Chapel of the Ascension
Near the top of the Mount of Olives stands a structure that appears to be a blend of Christian Crusader style architecture with elements of Muslim tradition. This building marks the spot from which Jesus is believed to have ascended to heaven forty days after his resurrection (Acts 1:5-11).
Since the 13th century it has been under the control of Muslims who converted it into a mosque, transforming the earlier Crusader edifice by walling in the arches and roofing
it over with an Islamic style dome. The exterior octagonal walls are still decorated with arches and slim marble columns. Engraved on the capitals we see entwined foliage.
Also included is an animal motif featuring winged creatures and birds’ heads.
Inside, imbedded in a rock under glass, is a footprint which is identified according to Christian tradition as the print that was left by Jesus when he ascended: “When he had led them out to the vicinity of Bethany, he lifted up his hands and blessed them. While he was blessing them, he left them and was taken up into heaven.” (Luke 24:50-51)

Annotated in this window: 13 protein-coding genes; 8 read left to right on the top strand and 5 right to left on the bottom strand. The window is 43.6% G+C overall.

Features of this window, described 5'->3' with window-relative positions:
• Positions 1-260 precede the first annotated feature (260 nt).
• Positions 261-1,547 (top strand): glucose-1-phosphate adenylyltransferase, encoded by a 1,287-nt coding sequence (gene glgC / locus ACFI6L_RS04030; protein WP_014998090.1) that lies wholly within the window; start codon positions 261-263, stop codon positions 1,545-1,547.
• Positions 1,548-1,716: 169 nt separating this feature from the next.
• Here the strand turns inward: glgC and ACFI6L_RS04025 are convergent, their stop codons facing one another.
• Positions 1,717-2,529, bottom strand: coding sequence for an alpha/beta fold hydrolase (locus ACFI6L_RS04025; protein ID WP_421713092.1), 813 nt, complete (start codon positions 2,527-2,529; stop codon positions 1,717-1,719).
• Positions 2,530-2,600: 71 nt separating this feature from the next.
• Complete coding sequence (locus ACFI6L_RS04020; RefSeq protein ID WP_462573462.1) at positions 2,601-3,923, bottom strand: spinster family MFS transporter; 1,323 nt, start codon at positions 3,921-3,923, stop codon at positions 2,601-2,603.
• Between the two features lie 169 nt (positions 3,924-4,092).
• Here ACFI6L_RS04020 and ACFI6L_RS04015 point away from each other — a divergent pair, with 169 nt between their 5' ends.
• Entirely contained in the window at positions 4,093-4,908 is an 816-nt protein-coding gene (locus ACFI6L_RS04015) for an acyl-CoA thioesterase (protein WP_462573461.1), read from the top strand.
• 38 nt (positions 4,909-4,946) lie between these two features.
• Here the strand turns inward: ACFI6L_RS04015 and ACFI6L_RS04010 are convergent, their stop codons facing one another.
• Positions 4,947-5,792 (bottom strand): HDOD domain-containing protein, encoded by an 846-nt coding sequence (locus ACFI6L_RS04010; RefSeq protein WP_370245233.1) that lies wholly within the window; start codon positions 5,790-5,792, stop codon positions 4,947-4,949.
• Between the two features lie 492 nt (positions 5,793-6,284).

It is probable that the earliest Christians honored the Ascension of Christ by meeting in a cave not far from here, somewhere on the Mount of Olives. They probably did this out of concern for their safety. This location was originally marked by Constantine’s mother, Helena, on which a church was built at the end of the 4th century as a memorial chapel.
At that time the footprint was more accessible and was surrounded by sand, some of which pilgrims were allowed to take home with them. That structure existed until the 7th century when it was destroyed by the Persians.
It was then rebuilt, maintaining its Christian character until the Arab conquest.
Nearby can be seen a Russian Orthodox church, built in the late 19th century. This marks yet another site believed to be that of the ascension.